Problem: The customer needed to have a flux sleeve steel part oriented and isolated for robotic arm pick up. The problem: the parts were required to be drenched in oil prior to pick up. Oily parts are not only messy, they have a tendency to stick together or slide down to the bottom of the bowl instead of climbing out. The customer needed a solution that kept the oil within the system, but also kept the parts from sticking to each other as well as isolated each part for robotic pick up.

Solution: This feeder system was complex. Not all parts can be successfully fed through just any feeder bowl, as this project proved. The combination of steel parts and oil called for a surface material that could withstand the falling parts and any corrosive chemicals. Fortville Feeders’ engineers designed a feeder system that used a tungsten carbide coating on the feeder bowl. This provided a surface that would not be damaged by any pooling oil in the feeder bowl. The bowl was also designed with attention paid to the pitch of the turns. The Fortville engineering staff studied the shape, size, and weight of the flux sleeves to determine the correct angle needed to move the parts without them sticking together and clogging up the feeding process.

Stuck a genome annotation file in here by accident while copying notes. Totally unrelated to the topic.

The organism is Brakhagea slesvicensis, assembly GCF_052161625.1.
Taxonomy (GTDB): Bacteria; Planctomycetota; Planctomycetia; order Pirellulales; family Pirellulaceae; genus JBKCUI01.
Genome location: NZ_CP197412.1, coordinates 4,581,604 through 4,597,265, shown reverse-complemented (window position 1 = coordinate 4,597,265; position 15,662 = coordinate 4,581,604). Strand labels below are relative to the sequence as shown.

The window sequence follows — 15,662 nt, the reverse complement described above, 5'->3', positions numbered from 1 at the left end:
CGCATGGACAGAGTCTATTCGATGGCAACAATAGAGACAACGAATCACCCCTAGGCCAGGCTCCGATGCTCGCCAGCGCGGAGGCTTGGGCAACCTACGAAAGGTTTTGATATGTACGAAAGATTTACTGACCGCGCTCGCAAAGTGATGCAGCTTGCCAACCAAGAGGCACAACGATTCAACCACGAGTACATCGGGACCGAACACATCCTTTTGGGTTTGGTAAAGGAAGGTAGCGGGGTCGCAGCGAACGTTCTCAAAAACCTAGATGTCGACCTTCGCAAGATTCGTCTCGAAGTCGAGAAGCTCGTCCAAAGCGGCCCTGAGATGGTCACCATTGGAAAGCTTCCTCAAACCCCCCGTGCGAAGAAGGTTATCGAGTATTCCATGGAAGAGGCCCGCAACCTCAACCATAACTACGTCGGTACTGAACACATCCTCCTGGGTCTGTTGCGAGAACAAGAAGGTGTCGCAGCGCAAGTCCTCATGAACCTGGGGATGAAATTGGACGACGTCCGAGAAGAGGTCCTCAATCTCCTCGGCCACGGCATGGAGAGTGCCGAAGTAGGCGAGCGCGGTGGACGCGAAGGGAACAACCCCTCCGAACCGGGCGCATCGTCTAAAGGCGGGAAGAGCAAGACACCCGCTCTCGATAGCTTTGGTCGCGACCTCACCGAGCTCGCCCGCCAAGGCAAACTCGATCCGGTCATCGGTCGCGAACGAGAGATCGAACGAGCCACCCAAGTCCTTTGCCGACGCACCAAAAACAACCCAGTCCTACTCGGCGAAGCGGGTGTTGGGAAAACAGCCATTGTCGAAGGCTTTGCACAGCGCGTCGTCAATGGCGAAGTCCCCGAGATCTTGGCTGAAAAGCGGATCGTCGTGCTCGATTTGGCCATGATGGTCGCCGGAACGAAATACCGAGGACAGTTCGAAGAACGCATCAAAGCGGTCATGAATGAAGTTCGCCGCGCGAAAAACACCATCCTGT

After the parts were moved down line, they were isolated and moved into position for a dual-tooled robotic arm to pick the parts from a common centerline location. Fortville designed a dual-pocket cross shuttle mechanism that put the parts precisely where the robot could select each of them at the same time. This included three laser sensors. One checked the part entering the cross shuttle, the other two sensors read when the parts were in place for the robot, and when each part was removed. The process then repeated and the cross shuttle mechanism moved back to the end of the line to pick up two more parts.